Jan is part of the hard-working winter crew

Jan is part of the hard-working winter crew

I'll post more pictures next week as we get new furniture in place and clean things up. Bruce and his woodworking crew made some beautiful new tables for our board room, the Tallac room and the dining room. Stay tuned!        

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Meet Our Conference Season Yoga Instructor and Maseusse

by stanfordsierra

04 01, 2014 | Posted in Event planning, Recreation, Staff members | 0 comments

Lake Tahoe native Ryan Goralski is a Sadhana Yoga Chi instructor and Licensed Massage Therapist who provides his services for attendees of all-inclusive conferences and retreats at Stanford Sierra Conference Center.

Ryan Goralski, yoga instructor and certified massage therapist

Ryan Goralski, yoga instructor and certified massage therapist

We recently sat down and talked to Ryan: What is your current job? In my role at Stanford Sierra Conference Center, I am a yoga instructor and massage therapist for attendees of spring and fall conferences and retreats. I usually lead yoga classes in the morning, then provide massage therapy sessions in the afternoon. This will be my third season. What is the best thing about your job? It really starts on my commute to work, when I’m driving or riding my bike out to Fallen Leaf Lake. There’s no better way to start the day.
The route to Stanford Sierra

The Fallen Leaf Chapel is part of the scenic commute to Stanford Sierra

  I also love the Cathedral Room, where I hold yoga sessions.
One of Ryan's fellow instructors teaching yoga in the Cathedral room

One of Ryan's fellow instructors teaching yoga in the Cathedral room

It overlooks the lake, but more than that, it allows me to lead the class into a sunrise session and embrace the yoga tradition. As we do sun salutations, the sun comes right over Angora Ridge and reflects off the lake. I can’t think of a better indoor location to do yoga.
Sunrise over Fallen Leaf Lake

Sunrise over Fallen Leaf Lake

Seems that most folks just want to unwind or decompress from their everyday busyness... I get to guide our guests into achieving a more relaxed and fluid well-being whether it's yoga or massage therapy or a bit of both. For guests coming in the spring or fall conference season, what is a ‘can’t miss’ activity or place to see? Start off with a yoga session in the Cathedral Room, doing sun salutations as the sun rises over Angora Ridge. Certainly the views from the top of Mt. Tallac are some of the best in the universe. It’s hard to beat an early morning paddle on Fallen Leaf Lake – either in a paddle boat or on a stand up paddleboard (SUP).   It’s beautiful when it’s glassy and calm.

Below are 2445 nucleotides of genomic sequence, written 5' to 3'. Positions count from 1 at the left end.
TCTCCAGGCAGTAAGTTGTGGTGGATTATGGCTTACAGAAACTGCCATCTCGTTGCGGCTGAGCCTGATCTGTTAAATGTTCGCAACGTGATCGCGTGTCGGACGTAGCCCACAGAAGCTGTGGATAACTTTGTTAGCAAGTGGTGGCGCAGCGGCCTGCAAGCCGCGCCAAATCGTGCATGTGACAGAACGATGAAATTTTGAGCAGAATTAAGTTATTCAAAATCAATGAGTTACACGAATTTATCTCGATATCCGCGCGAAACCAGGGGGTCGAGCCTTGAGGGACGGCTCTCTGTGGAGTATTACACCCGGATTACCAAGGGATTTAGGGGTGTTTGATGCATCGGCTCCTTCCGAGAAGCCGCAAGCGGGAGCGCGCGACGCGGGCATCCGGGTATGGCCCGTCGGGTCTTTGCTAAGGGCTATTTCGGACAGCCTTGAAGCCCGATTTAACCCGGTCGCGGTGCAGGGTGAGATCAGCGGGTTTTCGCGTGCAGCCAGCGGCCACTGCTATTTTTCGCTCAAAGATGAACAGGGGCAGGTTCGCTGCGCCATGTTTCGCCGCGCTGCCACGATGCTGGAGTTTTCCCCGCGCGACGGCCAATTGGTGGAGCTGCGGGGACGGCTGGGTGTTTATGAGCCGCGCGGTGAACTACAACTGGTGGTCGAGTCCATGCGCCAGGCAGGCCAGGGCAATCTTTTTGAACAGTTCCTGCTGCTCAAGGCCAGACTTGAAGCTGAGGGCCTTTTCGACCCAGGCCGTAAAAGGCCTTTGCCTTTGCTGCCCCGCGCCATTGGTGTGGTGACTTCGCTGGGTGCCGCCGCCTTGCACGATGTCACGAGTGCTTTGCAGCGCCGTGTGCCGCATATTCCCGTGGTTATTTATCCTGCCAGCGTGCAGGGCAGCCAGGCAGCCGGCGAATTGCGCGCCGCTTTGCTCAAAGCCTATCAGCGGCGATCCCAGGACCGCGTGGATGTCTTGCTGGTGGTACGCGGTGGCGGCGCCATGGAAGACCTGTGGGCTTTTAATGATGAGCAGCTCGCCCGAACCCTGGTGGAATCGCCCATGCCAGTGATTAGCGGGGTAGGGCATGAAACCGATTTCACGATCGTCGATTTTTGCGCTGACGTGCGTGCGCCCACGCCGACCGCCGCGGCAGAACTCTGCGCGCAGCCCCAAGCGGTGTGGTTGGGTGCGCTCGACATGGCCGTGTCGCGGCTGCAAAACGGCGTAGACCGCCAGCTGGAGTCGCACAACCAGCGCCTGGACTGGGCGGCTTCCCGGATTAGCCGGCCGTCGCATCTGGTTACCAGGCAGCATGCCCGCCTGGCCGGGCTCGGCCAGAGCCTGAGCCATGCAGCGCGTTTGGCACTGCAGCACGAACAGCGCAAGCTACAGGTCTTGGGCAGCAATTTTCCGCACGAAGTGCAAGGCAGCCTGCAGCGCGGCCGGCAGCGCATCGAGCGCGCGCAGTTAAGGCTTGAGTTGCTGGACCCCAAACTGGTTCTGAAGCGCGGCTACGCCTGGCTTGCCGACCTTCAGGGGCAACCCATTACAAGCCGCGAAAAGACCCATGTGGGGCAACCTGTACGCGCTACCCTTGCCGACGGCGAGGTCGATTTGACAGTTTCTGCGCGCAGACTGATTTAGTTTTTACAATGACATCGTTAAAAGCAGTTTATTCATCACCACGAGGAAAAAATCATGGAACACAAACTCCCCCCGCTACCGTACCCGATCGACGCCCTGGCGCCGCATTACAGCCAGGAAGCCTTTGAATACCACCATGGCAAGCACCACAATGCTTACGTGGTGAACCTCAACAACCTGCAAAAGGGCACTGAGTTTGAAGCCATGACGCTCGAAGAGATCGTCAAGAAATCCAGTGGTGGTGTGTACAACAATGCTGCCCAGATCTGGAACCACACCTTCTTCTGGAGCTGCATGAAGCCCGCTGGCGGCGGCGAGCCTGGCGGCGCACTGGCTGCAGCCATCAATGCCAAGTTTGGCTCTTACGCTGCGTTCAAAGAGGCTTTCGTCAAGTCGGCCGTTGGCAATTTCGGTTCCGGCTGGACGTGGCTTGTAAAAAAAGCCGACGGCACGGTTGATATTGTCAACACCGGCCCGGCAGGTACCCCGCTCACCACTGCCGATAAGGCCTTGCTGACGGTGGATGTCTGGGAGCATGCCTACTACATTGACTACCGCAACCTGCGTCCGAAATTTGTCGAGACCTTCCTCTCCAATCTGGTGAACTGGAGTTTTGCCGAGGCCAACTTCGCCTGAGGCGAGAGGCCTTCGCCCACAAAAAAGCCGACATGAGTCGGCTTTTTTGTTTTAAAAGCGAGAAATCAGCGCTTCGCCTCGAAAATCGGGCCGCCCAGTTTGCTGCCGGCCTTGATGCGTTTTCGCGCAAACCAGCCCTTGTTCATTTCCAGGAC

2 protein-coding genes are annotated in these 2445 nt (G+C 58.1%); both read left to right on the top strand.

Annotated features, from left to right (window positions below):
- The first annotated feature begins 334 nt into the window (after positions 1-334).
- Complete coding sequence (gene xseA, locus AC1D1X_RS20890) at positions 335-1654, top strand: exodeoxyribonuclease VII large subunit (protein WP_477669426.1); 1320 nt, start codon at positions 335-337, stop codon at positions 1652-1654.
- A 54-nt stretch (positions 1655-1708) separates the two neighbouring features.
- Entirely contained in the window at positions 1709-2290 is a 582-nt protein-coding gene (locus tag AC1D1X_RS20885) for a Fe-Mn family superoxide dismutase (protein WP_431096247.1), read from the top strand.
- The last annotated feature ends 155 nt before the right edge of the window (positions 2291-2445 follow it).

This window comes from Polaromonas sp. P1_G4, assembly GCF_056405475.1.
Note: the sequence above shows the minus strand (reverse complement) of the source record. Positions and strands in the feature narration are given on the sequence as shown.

A morning paddle on calm Fallen Leaf Lake

A morning paddle on calm Fallen Leaf Lake

Do you have a favorite memory of your time working at Stanford Sierra? It’s hard to narrow it down to one event, because it’s always a breath of fresh air to go out to Stanford Sierra and participate in the daily activities. It’s not so much the weather, as I also love it in the rain. It’s more the experience of being in the great outdoors – you’re surrounded by incessant natural beauty and the overall experience is truly unique. Currently there is no cell service at Fallen Leaf Lake. What do you think are the benefits of disconnecting? My perspective as a health practitioner is that it’s all about creating fluidity and spaciousness in the body.  Fallen Leaf Lake helps us to unfold our bodies from the closed modern gadgetry posture and open our peripheral awareness back to the natural environment. The lack of cell service frees you up to be truly open to our surroundings, helps boost creativity, and reconnects you with your higher well-being.
Ryan hiking with his son, Tomas

Ryan hiking with his son, Tomas

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Update on Spring Menus from Chef Dave

by stanfordsierra

03 21, 2014 | Posted in Dining, Staff members | 0 comments

Dave Dennis is the Food & Beverage Director/Executive Chef for Stanford Sierra Conference Center, a position he has held for 26 of his 27 years here. A graduate of the California Culinary Academy, Dave worked for various French restaurants in the Sacramento area before joining Stanford Sierra.

Chef Dave at a fall wedding dinner on the dining room deck

Chef Dave at a fall wedding dinner on the dining room deck

Dave is responsible for everything that happens at Stanford Sierra related to food and beverage. Dave designs custom menus for each group during our spring and fall seasons, and he orders all the food staying within budget. Dave prepares most of the food, and relies on two assistant chefs, Tara and Katie, and a pastry chef to manage the day-to-day cooking duties.
Pastry chef Steve loves to share his delicious baked treats

Pastry chef Steve loves to share his delicious baked treats!